Thursday, June 22, 2017

California, New York state legislation looks to bolster transit funding

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Two pieces of legislation, one introduced in California and the other in New York, aim to support transit funding for Caltrain and the Metropolitan Transportation Authority (MTA).

New York State Sen. Michael Gianaris (D-Queens) cites delays and historic failures on the MTA system as the reason for introducing his legislation, "Better Trains, Better Cities," modeled after the "Safe Streets, Safe City," program that resulted in reduced crime rates in the 1990s.

Sen. Gianaris' bill would establish an emergency manager to oversee the maintenance and operation of MTA trains and create a temporary, dedicated revenue stream to fund urgent repairs. This funding would be created by a temporary three-year surcharge on personal income taxes for those in the MTA region earning more than $1 million annually, as well as on New York City hotel/motel taxes. The surcharge would increase for those earning between $5 million and $10 million, as well as those earning more than $10 million. Sen. Gianaris estimates the two surcharges will raise more than $2 billion annually, which would be dedicated exclusively to maintaining and upgrading the MTA system at the discretion of the emergency manager.

Across the country, a group of California state legislators, led by State Senator Jerry Hill (D-San Mateo), introduced legislation that would authorize the Peninsula Corridor Joint Powers Board, which oversees Caltrain, to put a one-eighth-cent sales tax measure before the voters of San Francisco, San Mateo and Santa Clara counties to fund the rail service's capital and operating costs.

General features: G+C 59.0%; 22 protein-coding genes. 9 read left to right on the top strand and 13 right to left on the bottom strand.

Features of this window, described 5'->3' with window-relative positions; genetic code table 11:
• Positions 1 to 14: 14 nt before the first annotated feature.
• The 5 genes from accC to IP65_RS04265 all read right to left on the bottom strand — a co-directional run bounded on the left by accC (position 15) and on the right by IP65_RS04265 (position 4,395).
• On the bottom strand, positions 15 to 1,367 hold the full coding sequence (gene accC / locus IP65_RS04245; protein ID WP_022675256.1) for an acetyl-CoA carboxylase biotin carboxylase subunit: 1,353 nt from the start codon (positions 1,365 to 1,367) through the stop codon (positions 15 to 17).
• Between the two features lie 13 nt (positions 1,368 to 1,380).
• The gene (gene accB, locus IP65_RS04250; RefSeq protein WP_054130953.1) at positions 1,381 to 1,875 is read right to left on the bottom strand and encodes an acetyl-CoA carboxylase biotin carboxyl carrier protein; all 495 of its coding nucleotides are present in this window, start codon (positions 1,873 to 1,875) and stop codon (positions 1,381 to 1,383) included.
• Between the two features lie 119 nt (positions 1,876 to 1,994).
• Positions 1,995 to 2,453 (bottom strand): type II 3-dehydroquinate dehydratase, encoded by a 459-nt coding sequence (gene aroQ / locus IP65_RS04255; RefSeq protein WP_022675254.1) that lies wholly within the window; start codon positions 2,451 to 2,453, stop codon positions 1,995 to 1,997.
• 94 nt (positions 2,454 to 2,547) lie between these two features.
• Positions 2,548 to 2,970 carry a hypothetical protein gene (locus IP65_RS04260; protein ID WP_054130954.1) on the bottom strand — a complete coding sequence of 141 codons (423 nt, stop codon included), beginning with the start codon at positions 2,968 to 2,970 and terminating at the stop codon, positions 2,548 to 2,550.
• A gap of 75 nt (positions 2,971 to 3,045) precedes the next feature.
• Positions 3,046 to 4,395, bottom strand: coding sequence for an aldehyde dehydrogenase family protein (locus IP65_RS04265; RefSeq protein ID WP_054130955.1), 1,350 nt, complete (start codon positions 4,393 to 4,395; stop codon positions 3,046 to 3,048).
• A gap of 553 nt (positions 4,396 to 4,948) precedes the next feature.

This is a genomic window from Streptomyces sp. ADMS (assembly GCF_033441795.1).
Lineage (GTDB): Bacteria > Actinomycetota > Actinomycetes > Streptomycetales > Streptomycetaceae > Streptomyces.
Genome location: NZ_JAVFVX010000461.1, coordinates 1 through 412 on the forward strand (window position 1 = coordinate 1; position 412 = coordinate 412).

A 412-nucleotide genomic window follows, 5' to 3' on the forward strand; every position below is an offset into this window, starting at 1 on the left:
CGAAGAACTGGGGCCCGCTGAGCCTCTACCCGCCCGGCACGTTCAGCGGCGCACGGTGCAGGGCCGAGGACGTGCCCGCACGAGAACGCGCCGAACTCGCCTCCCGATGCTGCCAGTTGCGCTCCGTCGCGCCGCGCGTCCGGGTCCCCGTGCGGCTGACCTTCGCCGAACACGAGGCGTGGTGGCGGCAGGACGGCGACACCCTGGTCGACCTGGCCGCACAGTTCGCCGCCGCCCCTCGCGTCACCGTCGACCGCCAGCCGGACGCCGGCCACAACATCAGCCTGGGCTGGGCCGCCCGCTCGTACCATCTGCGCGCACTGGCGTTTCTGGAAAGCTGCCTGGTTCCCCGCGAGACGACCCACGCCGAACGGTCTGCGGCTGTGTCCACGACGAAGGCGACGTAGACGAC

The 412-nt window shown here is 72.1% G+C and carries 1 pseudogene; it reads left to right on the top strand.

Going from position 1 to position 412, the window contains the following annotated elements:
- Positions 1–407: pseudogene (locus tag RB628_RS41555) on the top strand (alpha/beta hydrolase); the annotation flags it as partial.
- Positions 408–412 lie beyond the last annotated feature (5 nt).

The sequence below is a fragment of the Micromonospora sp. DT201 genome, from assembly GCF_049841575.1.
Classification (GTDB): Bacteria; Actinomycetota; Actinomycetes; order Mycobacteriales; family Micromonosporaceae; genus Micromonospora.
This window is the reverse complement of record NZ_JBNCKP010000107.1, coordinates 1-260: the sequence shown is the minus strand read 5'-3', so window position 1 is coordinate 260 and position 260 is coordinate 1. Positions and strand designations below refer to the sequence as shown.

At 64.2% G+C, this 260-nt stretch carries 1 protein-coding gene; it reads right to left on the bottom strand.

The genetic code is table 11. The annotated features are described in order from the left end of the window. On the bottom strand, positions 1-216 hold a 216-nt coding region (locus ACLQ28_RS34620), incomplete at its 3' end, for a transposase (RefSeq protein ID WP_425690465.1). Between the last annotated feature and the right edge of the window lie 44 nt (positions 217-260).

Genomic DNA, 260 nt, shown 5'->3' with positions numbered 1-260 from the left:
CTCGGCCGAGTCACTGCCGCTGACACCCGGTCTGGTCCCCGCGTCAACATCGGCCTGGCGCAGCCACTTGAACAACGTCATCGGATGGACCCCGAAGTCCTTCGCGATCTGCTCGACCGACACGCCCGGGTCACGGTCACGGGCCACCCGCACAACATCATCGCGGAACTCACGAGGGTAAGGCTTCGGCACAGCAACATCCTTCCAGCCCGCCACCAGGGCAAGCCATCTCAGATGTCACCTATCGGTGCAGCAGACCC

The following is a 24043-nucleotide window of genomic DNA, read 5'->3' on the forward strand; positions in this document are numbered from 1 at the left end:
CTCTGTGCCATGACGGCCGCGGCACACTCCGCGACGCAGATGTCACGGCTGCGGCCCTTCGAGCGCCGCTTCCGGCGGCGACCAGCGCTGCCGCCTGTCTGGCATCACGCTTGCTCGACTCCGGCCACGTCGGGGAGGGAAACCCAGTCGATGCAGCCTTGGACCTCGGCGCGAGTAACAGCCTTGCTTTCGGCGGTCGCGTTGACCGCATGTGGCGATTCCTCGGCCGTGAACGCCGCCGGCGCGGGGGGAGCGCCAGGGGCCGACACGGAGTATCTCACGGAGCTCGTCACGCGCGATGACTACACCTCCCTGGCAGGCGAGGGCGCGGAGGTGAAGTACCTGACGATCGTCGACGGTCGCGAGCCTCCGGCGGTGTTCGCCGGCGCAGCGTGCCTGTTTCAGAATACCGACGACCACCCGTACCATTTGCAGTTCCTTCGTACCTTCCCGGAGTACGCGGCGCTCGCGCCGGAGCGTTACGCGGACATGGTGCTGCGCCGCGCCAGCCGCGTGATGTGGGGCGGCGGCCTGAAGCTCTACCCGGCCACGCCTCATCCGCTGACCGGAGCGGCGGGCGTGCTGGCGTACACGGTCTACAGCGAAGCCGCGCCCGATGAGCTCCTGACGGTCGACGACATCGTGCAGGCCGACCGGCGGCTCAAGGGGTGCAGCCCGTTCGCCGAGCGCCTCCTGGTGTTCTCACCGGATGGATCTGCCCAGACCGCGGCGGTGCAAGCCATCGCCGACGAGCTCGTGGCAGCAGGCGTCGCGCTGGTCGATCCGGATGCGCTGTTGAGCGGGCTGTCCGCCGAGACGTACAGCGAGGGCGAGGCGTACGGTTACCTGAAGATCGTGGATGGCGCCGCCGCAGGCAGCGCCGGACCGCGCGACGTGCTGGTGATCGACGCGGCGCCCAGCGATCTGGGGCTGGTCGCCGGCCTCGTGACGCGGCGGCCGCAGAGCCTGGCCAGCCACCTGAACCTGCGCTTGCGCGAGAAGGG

Sen. Hill says Senate Bill 797 lays the foundation to end fluctuating voluntary contributions with dedicated funding, but explains that several conditions would have to be met before such a measure is put on the ballot in the three counties, including:

  • A two-thirds vote of approval by the Peninsula Corridor Joint Powers Board
  • A majority vote of approval by the boards of the San Francisco Municipal Transportation Agency, the San Mateo County Transit District and the Santa Clara Valley Transportation Authority
  • A vote of approval at the threshold necessary for a sales tax measure from the boards of supervisors for San Francisco, San Mateo and Santa Clara counties

"Our region is an economic powerhouse for our state, but its continued growth is jeopardized if our residents cannot get back and forth to work, school and their families because our main transportation corridor cannot accommodate them," said Sen. Hill. "SB 797 would enable Caltrain, which is now operating at 125 percent capacity, to meet demands for increased service while easing traffic along the Highway 101 corridor."

 

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